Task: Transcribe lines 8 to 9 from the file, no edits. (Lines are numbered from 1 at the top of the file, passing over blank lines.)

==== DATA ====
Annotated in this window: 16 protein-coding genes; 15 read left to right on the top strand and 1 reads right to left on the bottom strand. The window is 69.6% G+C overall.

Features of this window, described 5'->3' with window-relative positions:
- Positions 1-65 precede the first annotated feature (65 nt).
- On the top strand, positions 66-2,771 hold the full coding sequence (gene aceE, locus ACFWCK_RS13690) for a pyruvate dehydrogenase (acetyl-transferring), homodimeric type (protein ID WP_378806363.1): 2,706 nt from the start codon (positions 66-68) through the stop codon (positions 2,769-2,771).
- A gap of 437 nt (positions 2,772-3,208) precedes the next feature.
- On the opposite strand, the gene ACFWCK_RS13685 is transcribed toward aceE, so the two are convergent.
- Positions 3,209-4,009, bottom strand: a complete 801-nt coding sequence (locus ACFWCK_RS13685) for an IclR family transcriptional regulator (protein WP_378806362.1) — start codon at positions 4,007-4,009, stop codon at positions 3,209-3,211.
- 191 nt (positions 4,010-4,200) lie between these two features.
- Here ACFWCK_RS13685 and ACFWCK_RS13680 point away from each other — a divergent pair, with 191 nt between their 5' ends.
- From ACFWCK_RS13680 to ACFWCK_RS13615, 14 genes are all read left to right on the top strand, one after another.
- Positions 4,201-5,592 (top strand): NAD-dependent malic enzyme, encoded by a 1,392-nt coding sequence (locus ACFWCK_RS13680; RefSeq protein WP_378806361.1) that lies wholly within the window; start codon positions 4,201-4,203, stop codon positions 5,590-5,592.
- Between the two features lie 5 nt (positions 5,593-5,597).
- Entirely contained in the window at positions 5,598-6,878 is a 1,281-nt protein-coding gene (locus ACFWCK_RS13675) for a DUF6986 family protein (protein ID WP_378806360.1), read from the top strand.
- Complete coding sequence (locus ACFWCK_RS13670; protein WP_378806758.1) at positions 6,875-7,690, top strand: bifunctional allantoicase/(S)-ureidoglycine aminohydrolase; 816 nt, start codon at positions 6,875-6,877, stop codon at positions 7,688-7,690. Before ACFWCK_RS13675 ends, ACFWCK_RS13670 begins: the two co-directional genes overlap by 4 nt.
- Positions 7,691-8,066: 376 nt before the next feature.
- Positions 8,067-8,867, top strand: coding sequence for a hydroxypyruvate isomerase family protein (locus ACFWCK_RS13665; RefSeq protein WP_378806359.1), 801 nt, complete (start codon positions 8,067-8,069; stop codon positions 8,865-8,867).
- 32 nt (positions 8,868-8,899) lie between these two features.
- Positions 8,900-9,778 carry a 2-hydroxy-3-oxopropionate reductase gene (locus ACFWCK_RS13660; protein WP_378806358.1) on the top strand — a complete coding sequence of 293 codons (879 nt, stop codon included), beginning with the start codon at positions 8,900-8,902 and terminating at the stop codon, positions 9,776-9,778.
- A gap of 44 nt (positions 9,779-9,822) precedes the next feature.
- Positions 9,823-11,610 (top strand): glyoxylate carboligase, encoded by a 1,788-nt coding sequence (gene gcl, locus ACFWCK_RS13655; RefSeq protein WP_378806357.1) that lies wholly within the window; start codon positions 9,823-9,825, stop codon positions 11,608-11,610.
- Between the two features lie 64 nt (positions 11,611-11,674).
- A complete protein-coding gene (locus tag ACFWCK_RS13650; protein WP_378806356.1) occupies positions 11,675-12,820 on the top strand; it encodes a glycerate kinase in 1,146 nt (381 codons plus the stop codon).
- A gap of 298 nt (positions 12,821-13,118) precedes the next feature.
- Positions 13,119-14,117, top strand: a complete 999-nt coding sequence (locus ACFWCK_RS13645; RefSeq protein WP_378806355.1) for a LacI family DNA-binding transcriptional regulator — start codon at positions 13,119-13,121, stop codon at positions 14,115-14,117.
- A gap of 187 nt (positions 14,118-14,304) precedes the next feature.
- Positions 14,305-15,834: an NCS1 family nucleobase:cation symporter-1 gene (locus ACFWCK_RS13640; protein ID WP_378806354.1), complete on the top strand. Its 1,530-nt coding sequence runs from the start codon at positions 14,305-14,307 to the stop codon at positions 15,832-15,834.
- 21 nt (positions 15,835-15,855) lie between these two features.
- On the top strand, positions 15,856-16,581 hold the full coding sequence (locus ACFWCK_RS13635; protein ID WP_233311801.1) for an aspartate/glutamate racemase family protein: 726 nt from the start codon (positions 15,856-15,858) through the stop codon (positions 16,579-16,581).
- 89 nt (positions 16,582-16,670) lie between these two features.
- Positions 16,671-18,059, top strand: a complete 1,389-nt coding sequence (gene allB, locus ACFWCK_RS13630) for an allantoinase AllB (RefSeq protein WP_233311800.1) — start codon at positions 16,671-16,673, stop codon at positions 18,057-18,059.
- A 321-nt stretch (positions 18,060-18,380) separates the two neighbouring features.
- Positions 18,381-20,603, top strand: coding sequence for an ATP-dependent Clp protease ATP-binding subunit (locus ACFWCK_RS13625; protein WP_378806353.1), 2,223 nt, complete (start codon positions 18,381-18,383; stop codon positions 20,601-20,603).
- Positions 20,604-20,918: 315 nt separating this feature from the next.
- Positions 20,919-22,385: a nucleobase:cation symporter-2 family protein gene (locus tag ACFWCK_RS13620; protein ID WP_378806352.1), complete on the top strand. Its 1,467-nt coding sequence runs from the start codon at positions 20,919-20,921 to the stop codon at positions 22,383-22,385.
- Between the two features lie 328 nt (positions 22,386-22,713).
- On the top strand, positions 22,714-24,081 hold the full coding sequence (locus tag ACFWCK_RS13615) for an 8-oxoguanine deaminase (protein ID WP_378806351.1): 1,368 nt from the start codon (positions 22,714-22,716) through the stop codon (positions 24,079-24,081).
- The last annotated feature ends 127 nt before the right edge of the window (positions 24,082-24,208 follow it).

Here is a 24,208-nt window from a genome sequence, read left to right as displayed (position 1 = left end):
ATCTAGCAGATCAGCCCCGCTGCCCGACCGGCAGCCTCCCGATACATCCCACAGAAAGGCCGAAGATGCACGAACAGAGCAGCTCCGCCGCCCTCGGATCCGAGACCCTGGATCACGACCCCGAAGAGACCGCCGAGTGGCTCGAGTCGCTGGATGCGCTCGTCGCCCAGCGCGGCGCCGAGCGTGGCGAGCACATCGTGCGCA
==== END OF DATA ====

- 191 nt (positions 4,010-4,200) lie between these two features.
- Here ACFWCK_RS13685 and ACFWCK_RS13680 point away from each other — a divergent pair, with 191 nt between their 5' ends.